else
  echo "in the non-Solaris and non-Linux path of if statement"
  # here is where non-linux specific code would go
fi

exit 0

Since the remote system I'm testing the script against is running Linux, this updated script will produce the same output as seen in Example 3. In a real-world environment, you would want to manually test each code path in your shell script to ensure it performs as expected.

$ ./remote_system_administration.sh 192.168.0.1 diskspace
the value of the HOST_OS variable is Linux
in the Linux path of if statement

Key takeaways from Example 4's sample script:
  1. the main different between Example 4 and Example 3 is the introduction of the elif then code so that we could hard-code another specific UNIX operating system, otherwise there is not much to discuss here.
  2. REMEMBER to include a "then" after the elif keyword...just like you do for the "if" keyword.

...and now a little bonus which I hope you will enjoy.

BONUS: How to reduce multi-line if statements in a shell script to a single line of code

Consider the first iteration of our sample shell script, which only checked the argument count passed in to it:

$ cat remote_system_administration.sh
#!/bin/ksh

USAGE="USAGE: $(basename $0) <host> <admin_task>"

# check argument count
if [ $# -ne 2 ]
then
  echo $USAGE
  exit
fi

It is possible to reduce the if then statement's 5 lines of code (from "if" to "fi") to a single line of code and still perform the same programmatic task.  This is what the updated sample shell script would look like:

#!/bin/ksh

USAGE="USAGE: $(basename $0) <host> <admin_task>"
[ $# -ne 2 ] &&  { echo ${USAGE}; exit ; }

The is how the collapsed statement is read, if the expression is true (the number of arguments is not equal to two) then display the usage string and immediately exit the shell script.  In other words, if the exit status of the test expression is 0 then perform the commands listed on the right side of the ampersands ("&&").  The braces on the right side of the ampersands are only necessary if there are multiple commands to perform.  They are not needed if you only want a single command executed.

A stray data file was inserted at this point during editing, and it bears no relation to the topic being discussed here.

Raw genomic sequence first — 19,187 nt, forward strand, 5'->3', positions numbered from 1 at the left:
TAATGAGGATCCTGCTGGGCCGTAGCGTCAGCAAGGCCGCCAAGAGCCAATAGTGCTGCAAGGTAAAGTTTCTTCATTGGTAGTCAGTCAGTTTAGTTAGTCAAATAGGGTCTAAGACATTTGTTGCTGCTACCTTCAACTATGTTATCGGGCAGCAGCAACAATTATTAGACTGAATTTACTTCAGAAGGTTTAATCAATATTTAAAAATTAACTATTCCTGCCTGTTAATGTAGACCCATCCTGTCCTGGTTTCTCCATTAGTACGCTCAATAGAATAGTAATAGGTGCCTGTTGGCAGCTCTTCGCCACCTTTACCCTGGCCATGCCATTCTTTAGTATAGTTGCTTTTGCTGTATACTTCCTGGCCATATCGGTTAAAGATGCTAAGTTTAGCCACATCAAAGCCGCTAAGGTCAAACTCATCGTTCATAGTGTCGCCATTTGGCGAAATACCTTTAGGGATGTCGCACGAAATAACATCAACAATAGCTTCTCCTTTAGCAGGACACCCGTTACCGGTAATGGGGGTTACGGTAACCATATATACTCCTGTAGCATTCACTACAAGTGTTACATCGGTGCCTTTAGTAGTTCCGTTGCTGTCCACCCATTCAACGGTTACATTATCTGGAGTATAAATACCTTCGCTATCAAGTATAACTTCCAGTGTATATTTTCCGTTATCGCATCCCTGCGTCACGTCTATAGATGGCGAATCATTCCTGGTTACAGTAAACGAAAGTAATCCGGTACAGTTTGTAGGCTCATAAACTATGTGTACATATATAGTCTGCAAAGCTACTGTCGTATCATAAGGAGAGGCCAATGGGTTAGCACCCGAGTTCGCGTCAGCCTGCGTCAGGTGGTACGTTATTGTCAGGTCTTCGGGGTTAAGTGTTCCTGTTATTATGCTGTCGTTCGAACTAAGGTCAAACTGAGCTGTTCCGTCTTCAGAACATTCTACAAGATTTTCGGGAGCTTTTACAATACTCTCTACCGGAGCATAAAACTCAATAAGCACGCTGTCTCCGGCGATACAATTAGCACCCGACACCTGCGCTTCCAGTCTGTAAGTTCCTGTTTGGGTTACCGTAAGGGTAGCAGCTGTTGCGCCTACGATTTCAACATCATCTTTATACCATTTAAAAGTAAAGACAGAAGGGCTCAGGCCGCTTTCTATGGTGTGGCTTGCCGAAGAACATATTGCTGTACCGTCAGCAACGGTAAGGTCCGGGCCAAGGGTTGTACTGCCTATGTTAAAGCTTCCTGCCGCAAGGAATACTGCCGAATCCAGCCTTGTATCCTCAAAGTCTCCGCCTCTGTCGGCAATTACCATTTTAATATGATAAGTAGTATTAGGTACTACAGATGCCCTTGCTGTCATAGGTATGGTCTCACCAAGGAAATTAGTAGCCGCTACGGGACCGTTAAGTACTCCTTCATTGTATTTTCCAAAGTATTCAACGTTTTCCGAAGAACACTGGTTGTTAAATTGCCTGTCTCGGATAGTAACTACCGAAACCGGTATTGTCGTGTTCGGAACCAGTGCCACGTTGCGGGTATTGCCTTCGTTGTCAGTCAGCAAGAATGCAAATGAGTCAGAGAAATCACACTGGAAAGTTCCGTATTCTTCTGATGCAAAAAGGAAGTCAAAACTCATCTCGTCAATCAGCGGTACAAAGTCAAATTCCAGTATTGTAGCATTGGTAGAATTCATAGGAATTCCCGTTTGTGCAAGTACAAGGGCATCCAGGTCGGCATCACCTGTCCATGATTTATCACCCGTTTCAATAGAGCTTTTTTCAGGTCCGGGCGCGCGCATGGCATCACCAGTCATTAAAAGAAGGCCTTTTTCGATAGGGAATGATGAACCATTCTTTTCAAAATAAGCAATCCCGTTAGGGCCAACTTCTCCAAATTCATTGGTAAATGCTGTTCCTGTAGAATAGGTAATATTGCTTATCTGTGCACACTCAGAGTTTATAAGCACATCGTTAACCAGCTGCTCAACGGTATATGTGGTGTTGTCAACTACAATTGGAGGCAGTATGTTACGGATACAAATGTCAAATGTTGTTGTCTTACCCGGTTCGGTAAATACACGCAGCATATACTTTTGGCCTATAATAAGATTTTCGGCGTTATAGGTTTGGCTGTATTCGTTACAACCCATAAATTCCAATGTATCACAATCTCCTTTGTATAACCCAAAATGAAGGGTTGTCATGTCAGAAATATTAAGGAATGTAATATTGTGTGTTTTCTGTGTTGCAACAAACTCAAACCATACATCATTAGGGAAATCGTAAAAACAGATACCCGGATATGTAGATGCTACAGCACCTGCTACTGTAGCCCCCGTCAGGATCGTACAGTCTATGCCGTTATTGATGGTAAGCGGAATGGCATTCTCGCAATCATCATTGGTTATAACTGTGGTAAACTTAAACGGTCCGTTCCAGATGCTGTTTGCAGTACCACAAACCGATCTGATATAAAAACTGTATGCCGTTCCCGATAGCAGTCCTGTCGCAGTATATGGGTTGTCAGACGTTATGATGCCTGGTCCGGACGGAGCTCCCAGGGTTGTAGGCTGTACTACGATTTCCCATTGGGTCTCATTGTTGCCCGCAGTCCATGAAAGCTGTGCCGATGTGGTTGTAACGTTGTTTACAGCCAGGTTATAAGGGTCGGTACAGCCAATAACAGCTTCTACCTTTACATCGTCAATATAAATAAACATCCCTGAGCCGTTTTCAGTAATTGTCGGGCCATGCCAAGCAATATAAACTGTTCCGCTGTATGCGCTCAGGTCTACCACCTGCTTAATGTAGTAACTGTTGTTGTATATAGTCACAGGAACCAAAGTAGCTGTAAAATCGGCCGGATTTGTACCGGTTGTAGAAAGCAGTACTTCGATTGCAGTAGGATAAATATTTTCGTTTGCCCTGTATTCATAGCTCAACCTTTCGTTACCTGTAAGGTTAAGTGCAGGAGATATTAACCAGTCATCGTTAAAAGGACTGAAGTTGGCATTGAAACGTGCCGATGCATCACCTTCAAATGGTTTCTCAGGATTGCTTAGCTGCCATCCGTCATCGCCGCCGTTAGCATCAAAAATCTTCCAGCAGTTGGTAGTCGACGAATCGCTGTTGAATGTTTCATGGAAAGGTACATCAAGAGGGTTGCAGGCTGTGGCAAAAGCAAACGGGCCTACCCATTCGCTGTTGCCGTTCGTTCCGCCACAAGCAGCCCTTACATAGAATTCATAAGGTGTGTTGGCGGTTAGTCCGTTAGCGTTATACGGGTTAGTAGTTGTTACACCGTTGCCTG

One thing I find this short-hand notation useful for when you want debug messages displayed only if a previously defined debug flag is enabled.  I would add the following line of code anywhere in program I wanted a debug message displayed, or the value of a variable displayed. etc.

$ cat debug.sh
#!/bin/ksh

DEBUG=1

[ $DEBUG -eq 1 ] && echo "starting sorting routine"

$ ./debug.sh
starting sorting routine
$

To turn off debug messages, or other action taken when debug is enabled, just set the shell variable DEBUG to 0.  This variable would be defined at the top of your shell script.  You could also use something similar, just change the variable name and command to run on the right of the ampersands, to enable logging certain output to a logfile.

If you wanted only to perform the command(s) on the right side of the ampersand if the test expression is false (exist status of 1), you would use two pipes ("||") instead:

#!/bin/ksh

USAGE="USAGE: $(basename $0) <host> <admin_task>"
[ $# -ne 2 ] || echo "Thank you for supplying two arguments"

Run results with 2 arguments:

$ ./remote_system_administration.sh 192.168.0.1 diskspace
Thank you for supplying two arguments
$

Run results with only 1 argument:

$ ./remote_system_administration.sh 192.168.0.1
$

And YES, it is even possible to create a fully functioning if then else (emphasis on the "else") statement with a single line of code:

$ cat ./remote_system_administration.sh
#!/bin/ksh

USAGE="USAGE: $(basename $0) <host> <admin_task>"
[ $# -ne 2 ] && { echo ${USAGE}; exit ; } || echo "Thank you for supplying two arguments"
$

$ ./remote_system_administration.sh 192.168.0.1
USAGE: remote_system_administration.sh <host> <admin_task>
$

$ ./remote_system_administration.sh 192.168.0.1 diskspace
Thank you for supplying two arguments
$

Here is one last if statement for your consideration...

if [ $YOU_LIKED_THIS_ARTICLE = Yes ]
then
  echo "Please share this page with others using the social media buttons below."
  echo "Thank you!!!"
fi

;-)  Seriously, I hope you enjoyed this tutorial on UNIX if then else statements and find it both useful and beneficial in all of your shell scripting endeavors.

Do you need a better understanding of UNIX shell script if then else statements or other shell scripting concepts and constructs? Either of these online courses is a good place to start...

UNIX and Linux Operating System Fundamentals contains a very good "Introduction to UNIX Shell Scripting" module, and should be taken if you are new to the UNIX and Linux operating system environments or need a refresher on key concepts.

UNIX Shell Scripting is a good option if you are already comfortable with UNIX or Linux and just need to sharpen your knowledge about shell scripting and the UNIX shell in general.

Both courses include access to a real server in our Internet Lab for completing the course's hands-on exercises, which are used to re-enforce the key concepts presented in the course. Any questions you may have while taking the course are answered by an experienced UNIX technologist.

Thanks for reading, and happy shell scripting!